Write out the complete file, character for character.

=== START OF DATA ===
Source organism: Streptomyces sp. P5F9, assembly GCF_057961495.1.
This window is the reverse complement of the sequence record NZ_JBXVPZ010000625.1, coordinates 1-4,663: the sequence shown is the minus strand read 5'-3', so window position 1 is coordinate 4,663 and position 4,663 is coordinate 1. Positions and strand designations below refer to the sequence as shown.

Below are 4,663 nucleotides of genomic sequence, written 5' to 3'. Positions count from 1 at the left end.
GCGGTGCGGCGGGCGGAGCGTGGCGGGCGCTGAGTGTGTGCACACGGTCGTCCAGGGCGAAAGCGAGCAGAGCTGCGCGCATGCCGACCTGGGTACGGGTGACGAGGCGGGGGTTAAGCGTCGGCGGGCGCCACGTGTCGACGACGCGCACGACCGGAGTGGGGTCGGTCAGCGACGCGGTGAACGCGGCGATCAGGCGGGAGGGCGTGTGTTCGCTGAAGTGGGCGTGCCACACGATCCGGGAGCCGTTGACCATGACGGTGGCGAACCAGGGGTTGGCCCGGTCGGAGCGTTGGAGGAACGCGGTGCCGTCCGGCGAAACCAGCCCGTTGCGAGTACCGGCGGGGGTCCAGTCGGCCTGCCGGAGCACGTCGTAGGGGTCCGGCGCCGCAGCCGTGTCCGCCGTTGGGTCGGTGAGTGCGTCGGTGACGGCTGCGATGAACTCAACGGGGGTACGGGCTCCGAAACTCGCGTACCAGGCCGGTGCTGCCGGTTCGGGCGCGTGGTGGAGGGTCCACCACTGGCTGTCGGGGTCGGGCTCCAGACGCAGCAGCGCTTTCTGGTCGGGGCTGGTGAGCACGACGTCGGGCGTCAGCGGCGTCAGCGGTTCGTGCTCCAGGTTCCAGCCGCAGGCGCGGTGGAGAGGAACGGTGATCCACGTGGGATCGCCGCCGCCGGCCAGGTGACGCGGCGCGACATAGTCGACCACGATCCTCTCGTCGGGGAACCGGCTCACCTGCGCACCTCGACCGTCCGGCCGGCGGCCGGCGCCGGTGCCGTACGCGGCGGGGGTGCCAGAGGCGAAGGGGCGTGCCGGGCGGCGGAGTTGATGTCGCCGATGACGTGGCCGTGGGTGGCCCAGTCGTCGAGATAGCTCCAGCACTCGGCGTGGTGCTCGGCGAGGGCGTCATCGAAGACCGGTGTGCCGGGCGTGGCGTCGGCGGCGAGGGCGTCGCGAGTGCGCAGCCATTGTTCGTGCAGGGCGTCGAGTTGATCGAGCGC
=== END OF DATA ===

Source organism: Streptomyces sp. P5F9, assembly GCF_057961495.1.
This window is the reverse complement of the sequence record NZ_JBXVPZ010000625.1, coordinates 1-4,663: the sequence shown is the minus strand read 5'-3', so window position 1 is coordinate 4,663 and position 4,663 is coordinate 1. Positions and strand designations below refer to the sequence as shown.

Below are 4,663 nucleotides of genomic sequence, written 5' to 3'. Positions count from 1 at the left end.
GCGGTGCGGCGGGCGGAGCGTGGCGGGCGCTGAGTGTGTGCACACGGTCGTCCAGGGCGAAAGCGAGCAGAGCTGCGCGCATGCCGACCTGGGTACGGGTGACGAGGCGGGGGTTAAGCGTCGGCGGGCGCCACGTGTCGACGACGCGCACGACCGGAGTGGGGTCGGTCAGCGACGCGGTGAACGCGGCGATCAGGCGGGAGGGCGTGTGTTCGCTGAAGTGGGCGTGCCACACGATCCGGGAGCCGTTGACCATGACGGTGGCGAACCAGGGGTTGGCCCGGTCGGAGCGTTGGAGGAACGCGGTGCCGTCCGGCGAAACCAGCCCGTTGCGAGTACCGGCGGGGGTCCAGTCGGCCTGCCGGAGCACGTCGTAGGGGTCCGGCGCCGCAGCCGTGTCCGCCGTTGGGTCGGTGAGTGCGTCGGTGACGGCTGCGATGAACTCAACGGGGGTACGGGCTCCGAAACTCGCGTACCAGGCCGGTGCTGCCGGTTCGGGCGCGTGGTGGAGGGTCCACCACTGGCTGTCGGGGTCGGGCTCCAGACGCAGCAGCGCTTTCTGGTCGGGGCTGGTGAGCACGACGTCGGGCGTCAGCGGCGTCAGCGGTTCGTGCTCCAGGTTCCAGCCGCAGGCGCGGTGGAGAGGAACGGTGATCCACGTGGGATCGCCGCCGCCGGCCAGGTGACGCGGCGCGACATAGTCGACCACGATCCTCTCGTCGGGGAACCGGCTCACCTGCGCACCTCGACCGTCCGGCCGGCGGCCGGCGCCGGTGCCGTACGCGGCGGGGGTGCCAGAGGCGAAGGGGCGTGCCGGGCGGCGGAGTTGATGTCGCCGATGACGTGGCCGTGGGTGGCCCAGTCGTCGAGATAGCTCCAGCACTCGGCGTGGTGCTCGGCGAGGGCGTCATCGAAGACCGGTGTGCCGGGCGTGGCGTCGGCGGCGAGGGCGTCGCGAGTGCGCAGCCATTGTTCGTGCAGGGCGTCGAGTTGATCGAGCGC